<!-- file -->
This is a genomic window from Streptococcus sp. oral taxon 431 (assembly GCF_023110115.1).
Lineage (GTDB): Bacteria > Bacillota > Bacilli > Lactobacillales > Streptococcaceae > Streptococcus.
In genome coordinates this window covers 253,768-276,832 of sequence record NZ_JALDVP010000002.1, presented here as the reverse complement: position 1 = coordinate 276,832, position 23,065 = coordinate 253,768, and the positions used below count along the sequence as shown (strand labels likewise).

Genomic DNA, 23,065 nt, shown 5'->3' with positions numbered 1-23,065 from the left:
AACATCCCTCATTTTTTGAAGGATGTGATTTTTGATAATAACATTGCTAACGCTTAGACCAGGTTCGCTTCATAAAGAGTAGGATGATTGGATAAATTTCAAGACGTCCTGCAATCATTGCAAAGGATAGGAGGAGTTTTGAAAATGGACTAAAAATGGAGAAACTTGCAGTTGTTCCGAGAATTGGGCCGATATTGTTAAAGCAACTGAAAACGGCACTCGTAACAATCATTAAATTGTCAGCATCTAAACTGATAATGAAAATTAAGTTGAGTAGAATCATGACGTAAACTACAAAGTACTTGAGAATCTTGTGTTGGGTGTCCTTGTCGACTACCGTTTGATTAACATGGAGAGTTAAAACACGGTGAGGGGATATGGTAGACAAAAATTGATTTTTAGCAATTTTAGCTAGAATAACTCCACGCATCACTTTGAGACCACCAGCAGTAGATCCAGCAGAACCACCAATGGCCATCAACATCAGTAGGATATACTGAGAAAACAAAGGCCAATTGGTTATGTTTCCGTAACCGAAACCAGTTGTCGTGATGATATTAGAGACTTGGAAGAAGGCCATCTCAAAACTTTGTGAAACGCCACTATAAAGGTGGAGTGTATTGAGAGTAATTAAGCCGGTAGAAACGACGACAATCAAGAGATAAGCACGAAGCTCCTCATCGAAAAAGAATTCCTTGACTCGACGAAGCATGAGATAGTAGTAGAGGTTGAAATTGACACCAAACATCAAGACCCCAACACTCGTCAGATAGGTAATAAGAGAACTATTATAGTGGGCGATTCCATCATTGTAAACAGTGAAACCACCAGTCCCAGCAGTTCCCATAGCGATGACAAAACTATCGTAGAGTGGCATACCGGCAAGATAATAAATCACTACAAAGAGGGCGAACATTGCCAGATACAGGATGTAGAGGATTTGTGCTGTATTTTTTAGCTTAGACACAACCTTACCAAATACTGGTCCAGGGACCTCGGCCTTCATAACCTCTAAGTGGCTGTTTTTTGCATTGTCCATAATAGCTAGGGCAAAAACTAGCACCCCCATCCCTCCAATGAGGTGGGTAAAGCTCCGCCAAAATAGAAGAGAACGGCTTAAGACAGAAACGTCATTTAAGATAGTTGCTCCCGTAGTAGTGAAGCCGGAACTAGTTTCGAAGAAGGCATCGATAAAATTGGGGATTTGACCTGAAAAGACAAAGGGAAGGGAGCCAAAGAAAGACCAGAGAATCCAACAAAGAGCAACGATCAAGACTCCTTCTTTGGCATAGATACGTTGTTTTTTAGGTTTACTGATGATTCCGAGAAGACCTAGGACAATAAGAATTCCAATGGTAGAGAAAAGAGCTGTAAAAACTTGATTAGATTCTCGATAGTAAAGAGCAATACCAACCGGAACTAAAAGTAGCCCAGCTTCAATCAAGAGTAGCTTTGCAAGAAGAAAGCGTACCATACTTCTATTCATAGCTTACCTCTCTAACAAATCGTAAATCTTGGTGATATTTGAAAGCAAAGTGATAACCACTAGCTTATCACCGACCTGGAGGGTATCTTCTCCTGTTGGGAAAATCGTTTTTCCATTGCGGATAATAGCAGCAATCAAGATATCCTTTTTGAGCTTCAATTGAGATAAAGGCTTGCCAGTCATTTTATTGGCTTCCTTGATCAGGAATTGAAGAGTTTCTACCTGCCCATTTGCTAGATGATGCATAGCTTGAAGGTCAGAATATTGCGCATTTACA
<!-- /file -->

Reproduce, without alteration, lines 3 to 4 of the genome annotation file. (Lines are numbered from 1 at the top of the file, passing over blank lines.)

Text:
In genome coordinates this window covers 253,768-276,832 of sequence record NZ_JALDVP010000002.1, presented here as the reverse complement: position 1 = coordinate 276,832, position 23,065 = coordinate 253,768, and the positions used below count along the sequence as shown (strand labels likewise).

Genomic DNA, 23,065 nt, shown 5'->3' with positions numbered 1-23,065 from the left: